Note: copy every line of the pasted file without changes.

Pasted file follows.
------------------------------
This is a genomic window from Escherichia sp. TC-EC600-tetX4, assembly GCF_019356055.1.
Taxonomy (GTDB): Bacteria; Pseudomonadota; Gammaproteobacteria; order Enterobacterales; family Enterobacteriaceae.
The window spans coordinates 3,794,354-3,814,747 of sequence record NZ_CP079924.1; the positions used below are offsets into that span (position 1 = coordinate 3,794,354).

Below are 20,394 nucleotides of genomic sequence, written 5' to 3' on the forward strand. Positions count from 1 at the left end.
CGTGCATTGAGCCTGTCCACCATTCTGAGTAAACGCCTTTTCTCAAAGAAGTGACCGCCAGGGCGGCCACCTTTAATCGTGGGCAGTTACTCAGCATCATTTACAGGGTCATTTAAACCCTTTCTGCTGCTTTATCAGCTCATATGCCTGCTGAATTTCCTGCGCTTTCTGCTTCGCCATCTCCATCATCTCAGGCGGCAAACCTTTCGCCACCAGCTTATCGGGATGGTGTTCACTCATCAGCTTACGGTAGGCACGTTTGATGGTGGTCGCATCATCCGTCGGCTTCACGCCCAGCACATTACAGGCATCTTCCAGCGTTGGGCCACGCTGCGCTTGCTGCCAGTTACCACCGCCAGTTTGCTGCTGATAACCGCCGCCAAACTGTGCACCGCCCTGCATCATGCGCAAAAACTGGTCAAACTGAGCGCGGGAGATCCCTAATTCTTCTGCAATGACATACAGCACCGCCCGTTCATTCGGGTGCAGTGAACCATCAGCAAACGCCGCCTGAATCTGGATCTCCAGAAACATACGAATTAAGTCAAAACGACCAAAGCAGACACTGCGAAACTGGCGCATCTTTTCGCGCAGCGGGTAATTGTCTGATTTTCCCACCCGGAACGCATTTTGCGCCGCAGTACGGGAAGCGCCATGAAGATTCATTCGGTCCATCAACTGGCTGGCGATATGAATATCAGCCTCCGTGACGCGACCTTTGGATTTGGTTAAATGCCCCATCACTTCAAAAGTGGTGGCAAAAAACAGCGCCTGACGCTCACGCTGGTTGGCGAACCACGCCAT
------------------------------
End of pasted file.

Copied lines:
This is a genomic window from Escherichia sp. TC-EC600-tetX4, assembly GCF_019356055.1.
Taxonomy (GTDB): Bacteria; Pseudomonadota; Gammaproteobacteria; order Enterobacterales; family Enterobacteriaceae.
The window spans coordinates 3,794,354-3,814,747 of sequence record NZ_CP079924.1; the positions used below are offsets into that span (position 1 = coordinate 3,794,354).

Below are 20,394 nucleotides of genomic sequence, written 5' to 3' on the forward strand. Positions count from 1 at the left end.
CGTGCATTGAGCCTGTCCACCATTCTGAGTAAACGCCTTTTCTCAAAGAAGTGACCGCCAGGGCGGCCACCTTTAATCGTGGGCAGTTACTCAGCATCATTTACAGGGTCATTTAAACCCTTTCTGCTGCTTTATCAGCTCATATGCCTGCTGAATTTCCTGCGCTTTCTGCTTCGCCATCTCCATCATCTCAGGCGGCAAACCTTTCGCCACCAGCTTATCGGGATGGTGTTCACTCATCAGCTTACGGTAGGCACGTTTGATGGTGGTCGCATCATCCGTCGGCTTCACGCCCAGCACATTACAGGCATCTTCCAGCGTTGGGCCACGCTGCGCTTGCTGCCAGTTACCACCGCCAGTTTGCTGCTGATAACCGCCGCCAAACTGTGCACCGCCCTGCATCATGCGCAAAAACTGGTCAAACTGAGCGCGGGAGATCCCTAATTCTTCTGCAATGACATACAGCACCGCCCGTTCATTCGGGTGCAGTGAACCATCAGCAAACGCCGCCTGAATCTGGATCTCCAGAAACATACGAATTAAGTCAAAACGACCAAAGCAGACACTGCGAAACTGGCGCATCTTTTCGCGCAGCGGGTAATTGTCTGATTTTCCCACCCGGAACGCATTTTGCGCCGCAGTACGGGAAGCGCCATGAAGATTCATTCGGTCCATCAACTGGCTGGCGATATGAATATCAGCCTCCGTGACGCGACCTTTGGATTTGGTTAAATGCCCCATCACTTCAAAAGTGGTGGCAAAAAACAGCGCCTGACGCTCACGCTGGTTGGCGAACCACGCCAT